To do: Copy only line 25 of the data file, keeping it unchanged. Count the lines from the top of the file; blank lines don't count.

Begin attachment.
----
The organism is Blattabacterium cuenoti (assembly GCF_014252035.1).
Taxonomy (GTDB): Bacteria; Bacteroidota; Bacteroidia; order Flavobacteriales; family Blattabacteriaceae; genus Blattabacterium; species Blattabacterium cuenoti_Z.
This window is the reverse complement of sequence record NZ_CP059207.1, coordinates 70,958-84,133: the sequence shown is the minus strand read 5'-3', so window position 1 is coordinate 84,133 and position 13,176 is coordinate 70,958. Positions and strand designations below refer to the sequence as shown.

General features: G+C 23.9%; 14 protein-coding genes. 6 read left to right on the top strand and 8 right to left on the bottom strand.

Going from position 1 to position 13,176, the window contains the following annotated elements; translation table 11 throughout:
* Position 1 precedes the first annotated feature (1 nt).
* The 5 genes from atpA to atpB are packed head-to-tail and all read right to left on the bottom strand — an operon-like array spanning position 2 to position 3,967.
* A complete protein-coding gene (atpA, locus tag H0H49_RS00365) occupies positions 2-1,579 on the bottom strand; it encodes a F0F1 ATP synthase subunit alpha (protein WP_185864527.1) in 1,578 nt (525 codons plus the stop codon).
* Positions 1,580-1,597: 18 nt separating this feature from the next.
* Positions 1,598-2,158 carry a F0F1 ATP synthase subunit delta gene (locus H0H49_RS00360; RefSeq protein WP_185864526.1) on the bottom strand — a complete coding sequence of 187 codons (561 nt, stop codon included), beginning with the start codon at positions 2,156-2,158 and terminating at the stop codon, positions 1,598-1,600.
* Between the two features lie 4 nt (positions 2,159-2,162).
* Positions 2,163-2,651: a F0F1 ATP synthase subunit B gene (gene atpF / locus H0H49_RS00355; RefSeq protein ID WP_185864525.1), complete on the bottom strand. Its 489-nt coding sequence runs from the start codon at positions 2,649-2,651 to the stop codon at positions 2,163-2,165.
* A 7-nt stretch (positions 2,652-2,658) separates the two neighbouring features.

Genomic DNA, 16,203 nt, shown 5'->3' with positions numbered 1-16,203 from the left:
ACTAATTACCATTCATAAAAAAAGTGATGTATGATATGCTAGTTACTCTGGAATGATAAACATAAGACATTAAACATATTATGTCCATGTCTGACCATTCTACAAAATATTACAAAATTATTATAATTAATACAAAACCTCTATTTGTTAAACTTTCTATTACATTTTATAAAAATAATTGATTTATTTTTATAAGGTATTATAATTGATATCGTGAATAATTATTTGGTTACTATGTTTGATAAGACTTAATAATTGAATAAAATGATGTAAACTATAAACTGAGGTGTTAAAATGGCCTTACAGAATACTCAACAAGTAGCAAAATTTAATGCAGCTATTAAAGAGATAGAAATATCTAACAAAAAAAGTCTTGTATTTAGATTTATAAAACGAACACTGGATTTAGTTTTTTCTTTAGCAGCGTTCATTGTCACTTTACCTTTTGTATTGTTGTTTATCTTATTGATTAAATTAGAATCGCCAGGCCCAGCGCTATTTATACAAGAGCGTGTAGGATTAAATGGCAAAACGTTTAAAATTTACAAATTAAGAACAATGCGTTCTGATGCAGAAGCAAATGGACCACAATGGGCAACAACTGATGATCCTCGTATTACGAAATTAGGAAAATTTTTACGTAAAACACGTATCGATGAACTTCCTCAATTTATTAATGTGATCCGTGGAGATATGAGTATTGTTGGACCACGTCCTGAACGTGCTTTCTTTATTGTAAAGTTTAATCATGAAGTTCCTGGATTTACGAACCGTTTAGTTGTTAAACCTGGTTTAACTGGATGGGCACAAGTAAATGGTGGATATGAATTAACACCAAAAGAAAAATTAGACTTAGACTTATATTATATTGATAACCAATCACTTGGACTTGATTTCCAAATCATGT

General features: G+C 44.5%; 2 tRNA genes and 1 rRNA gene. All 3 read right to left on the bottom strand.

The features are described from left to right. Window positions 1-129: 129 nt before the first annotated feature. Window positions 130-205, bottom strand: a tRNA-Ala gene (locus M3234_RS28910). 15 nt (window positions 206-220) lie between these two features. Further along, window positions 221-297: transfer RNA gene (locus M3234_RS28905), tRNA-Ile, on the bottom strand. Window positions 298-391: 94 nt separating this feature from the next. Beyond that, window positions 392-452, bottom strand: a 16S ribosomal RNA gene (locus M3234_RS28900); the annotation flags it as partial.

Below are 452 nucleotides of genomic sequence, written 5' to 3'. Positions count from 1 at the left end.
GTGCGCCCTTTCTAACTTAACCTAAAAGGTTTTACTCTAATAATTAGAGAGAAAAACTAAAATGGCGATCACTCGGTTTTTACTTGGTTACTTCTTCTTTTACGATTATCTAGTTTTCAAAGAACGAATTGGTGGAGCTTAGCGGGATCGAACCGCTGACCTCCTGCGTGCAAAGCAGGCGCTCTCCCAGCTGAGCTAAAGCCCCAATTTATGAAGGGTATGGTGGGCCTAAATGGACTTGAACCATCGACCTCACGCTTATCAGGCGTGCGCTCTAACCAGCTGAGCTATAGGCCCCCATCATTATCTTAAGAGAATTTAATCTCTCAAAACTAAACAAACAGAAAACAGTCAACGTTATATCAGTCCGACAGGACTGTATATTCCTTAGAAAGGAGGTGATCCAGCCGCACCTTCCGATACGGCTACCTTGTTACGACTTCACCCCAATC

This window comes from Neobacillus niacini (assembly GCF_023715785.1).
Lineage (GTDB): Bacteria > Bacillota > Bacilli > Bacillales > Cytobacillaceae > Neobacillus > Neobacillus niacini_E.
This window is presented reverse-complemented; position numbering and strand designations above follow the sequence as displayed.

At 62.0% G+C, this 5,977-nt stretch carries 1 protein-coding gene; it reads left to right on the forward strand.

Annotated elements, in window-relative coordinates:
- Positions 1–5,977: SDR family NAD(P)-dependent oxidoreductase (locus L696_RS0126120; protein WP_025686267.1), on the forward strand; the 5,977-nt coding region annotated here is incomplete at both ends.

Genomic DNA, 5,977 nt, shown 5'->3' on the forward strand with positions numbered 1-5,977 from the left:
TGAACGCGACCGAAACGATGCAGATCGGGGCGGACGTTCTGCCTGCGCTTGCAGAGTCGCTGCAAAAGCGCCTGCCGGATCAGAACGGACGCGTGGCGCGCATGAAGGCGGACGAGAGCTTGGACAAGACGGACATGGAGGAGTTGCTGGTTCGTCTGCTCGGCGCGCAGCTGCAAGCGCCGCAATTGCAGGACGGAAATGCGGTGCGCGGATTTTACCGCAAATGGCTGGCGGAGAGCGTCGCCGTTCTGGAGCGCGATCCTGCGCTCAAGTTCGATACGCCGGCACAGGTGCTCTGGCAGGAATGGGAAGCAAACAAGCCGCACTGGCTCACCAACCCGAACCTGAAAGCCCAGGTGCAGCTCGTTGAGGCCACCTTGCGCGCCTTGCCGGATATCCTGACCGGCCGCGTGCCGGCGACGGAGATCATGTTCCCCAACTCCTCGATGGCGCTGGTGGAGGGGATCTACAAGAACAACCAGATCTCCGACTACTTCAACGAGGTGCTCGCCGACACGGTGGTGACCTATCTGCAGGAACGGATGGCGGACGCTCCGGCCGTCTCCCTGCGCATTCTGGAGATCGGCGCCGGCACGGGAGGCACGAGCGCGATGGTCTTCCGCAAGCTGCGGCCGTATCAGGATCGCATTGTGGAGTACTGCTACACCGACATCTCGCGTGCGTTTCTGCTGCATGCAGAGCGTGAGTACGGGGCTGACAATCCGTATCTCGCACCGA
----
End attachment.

- Positions 1–5,977: SDR family NAD(P)-dependent oxidoreductase (locus L696_RS0126120; protein WP_025686267.1), on the forward strand; the 5,977-nt coding region annotated here is incomplete at both ends.